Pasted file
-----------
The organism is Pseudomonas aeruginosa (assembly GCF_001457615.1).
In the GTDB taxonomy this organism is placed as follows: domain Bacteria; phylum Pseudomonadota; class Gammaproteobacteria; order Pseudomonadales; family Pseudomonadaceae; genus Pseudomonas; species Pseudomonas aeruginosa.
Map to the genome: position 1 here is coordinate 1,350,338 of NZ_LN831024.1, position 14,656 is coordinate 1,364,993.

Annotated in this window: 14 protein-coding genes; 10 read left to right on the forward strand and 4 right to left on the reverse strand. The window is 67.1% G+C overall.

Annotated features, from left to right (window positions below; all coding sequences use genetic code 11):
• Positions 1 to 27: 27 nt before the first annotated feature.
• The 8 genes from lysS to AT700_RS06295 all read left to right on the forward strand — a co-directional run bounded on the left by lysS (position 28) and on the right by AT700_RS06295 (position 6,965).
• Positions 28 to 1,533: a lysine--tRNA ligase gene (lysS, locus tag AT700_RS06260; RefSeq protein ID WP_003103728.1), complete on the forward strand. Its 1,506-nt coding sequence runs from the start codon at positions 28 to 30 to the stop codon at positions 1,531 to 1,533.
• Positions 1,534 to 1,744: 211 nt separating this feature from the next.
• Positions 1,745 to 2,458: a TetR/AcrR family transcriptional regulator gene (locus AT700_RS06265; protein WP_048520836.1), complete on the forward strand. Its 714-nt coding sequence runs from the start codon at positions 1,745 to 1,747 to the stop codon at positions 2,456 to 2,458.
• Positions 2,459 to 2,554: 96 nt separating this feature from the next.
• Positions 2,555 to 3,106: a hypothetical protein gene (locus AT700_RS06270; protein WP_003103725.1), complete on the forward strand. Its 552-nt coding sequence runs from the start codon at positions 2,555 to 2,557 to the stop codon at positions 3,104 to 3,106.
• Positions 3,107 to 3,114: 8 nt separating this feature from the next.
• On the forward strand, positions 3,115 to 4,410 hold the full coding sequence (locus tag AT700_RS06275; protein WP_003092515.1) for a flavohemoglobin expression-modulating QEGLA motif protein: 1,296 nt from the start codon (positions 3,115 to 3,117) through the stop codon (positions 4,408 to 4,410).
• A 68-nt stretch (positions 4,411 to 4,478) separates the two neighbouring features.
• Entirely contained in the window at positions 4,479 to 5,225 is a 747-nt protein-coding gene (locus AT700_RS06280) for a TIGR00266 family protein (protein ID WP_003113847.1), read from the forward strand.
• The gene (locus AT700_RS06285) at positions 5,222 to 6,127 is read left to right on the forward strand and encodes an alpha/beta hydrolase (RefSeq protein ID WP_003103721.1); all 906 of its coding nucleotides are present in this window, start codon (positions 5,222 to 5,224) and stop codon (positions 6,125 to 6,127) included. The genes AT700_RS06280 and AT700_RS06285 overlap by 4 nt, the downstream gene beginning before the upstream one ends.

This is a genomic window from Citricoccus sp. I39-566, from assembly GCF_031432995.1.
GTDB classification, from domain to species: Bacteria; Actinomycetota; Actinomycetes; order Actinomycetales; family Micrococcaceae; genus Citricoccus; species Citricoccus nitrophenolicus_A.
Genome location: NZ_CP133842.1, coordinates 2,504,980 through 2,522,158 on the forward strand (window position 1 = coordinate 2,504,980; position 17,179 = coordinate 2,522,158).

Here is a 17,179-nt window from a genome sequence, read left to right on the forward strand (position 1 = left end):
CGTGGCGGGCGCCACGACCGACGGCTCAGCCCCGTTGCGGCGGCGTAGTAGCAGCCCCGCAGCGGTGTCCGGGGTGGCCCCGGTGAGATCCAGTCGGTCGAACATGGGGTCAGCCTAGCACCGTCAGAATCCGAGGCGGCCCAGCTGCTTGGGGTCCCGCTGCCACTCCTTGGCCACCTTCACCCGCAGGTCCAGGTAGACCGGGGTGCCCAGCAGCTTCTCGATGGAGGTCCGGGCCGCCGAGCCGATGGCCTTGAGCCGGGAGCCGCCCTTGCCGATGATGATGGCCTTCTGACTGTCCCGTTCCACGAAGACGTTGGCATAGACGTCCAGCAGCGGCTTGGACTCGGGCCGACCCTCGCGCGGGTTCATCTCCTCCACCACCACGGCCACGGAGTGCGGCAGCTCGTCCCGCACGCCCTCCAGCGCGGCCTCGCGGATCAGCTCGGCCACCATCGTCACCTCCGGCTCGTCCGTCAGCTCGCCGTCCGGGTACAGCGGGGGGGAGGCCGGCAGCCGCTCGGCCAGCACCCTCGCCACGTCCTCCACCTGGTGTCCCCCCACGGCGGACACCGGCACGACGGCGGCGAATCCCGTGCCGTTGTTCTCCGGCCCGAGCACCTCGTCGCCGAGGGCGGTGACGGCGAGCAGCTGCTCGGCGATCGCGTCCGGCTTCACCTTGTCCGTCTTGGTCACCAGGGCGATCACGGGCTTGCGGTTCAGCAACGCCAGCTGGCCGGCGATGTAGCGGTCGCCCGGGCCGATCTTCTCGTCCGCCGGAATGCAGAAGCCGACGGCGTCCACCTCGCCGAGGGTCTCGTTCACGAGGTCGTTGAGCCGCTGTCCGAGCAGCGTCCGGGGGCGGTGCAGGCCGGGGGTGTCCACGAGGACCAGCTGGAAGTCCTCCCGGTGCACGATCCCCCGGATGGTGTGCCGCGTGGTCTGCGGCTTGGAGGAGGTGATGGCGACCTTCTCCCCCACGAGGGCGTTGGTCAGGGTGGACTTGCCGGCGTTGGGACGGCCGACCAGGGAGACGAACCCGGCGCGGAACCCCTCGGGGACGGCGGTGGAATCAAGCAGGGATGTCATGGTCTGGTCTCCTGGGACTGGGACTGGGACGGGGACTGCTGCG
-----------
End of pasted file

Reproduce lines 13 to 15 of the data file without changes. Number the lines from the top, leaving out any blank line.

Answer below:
• Positions 3,107 to 3,114: 8 nt separating this feature from the next.
• On the forward strand, positions 3,115 to 4,410 hold the full coding sequence (locus tag AT700_RS06275; protein WP_003092515.1) for a flavohemoglobin expression-modulating QEGLA motif protein: 1,296 nt from the start codon (positions 3,115 to 3,117) through the stop codon (positions 4,408 to 4,410).
• A 68-nt stretch (positions 4,411 to 4,478) separates the two neighbouring features.